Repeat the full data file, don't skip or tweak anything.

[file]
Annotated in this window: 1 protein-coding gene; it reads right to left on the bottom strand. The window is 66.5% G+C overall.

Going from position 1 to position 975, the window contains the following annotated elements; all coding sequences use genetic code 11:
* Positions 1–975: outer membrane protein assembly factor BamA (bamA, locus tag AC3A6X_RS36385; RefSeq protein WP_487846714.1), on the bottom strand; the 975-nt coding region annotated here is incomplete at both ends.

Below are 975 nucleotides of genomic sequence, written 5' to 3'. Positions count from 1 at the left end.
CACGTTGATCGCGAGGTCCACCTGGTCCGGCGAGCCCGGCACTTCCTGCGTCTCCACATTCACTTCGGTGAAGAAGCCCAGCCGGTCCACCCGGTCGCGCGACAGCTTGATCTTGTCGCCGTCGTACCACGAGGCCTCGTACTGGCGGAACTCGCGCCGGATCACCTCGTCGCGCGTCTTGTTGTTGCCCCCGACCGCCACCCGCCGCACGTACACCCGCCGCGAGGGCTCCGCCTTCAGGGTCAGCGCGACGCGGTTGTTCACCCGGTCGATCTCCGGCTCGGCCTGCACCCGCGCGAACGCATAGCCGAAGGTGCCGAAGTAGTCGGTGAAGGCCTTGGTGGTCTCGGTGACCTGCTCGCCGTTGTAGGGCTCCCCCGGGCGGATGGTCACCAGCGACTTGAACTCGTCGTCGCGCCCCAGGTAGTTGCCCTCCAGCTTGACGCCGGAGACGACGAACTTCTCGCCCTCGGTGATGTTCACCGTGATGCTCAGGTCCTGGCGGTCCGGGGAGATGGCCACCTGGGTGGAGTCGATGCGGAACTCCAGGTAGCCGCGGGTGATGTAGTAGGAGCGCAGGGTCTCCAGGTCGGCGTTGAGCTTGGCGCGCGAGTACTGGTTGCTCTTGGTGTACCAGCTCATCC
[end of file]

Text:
Annotated in this window: 1 protein-coding gene; it reads right to left on the bottom strand. The window is 66.5% G+C overall.

Going from position 1 to position 975, the window contains the following annotated elements; all coding sequences use genetic code 11:
* Positions 1–975: outer membrane protein assembly factor BamA (bamA, locus tag AC3A6X_RS36385; RefSeq protein WP_487846714.1), on the bottom strand; the 975-nt coding region annotated here is incomplete at both ends.

Below are 975 nucleotides of genomic sequence, written 5' to 3'. Positions count from 1 at the left end.
CACGTTGATCGCGAGGTCCACCTGGTCCGGCGAGCCCGGCACTTCCTGCGTCTCCACATTCACTTCGGTGAAGAAGCCCAGCCGGTCCACCCGGTCGCGCGACAGCTTGATCTTGTCGCCGTCGTACCACGAGGCCTCGTACTGGCGGAACTCGCGCCGGATCACCTCGTCGCGCGTCTTGTTGTTGCCCCCGACCGCCACCCGCCGCACGTACACCCGCCGCGAGGGCTCCGCCTTCAGGGTCAGCGCGACGCGGTTGTTCACCCGGTCGATCTCCGGCTCGGCCTGCACCCGCGCGAACGCATAGCCGAAGGTGCCGAAGTAGTCGGTGAAGGCCTTGGTGGTCTCGGTGACCTGCTCGCCGTTGTAGGGCTCCCCCGGGCGGATGGTCACCAGCGACTTGAACTCGTCGTCGCGCCCCAGGTAGTTGCCCTCCAGCTTGACGCCGGAGACGACGAACTTCTCGCCCTCGGTGATGTTCACCGTGATGCTCAGGTCCTGGCGGTCCGGGGAGATGGCCACCTGGGTGGAGTCGATGCGGAACTCCAGGTAGCCGCGGGTGATGTAGTAGGAGCGCAGGGTCTCCAGGTCGGCGTTGAGCTTGGCGCGCGAGTACTGGTTGCTCTTGGTGTACCAGCTCATCC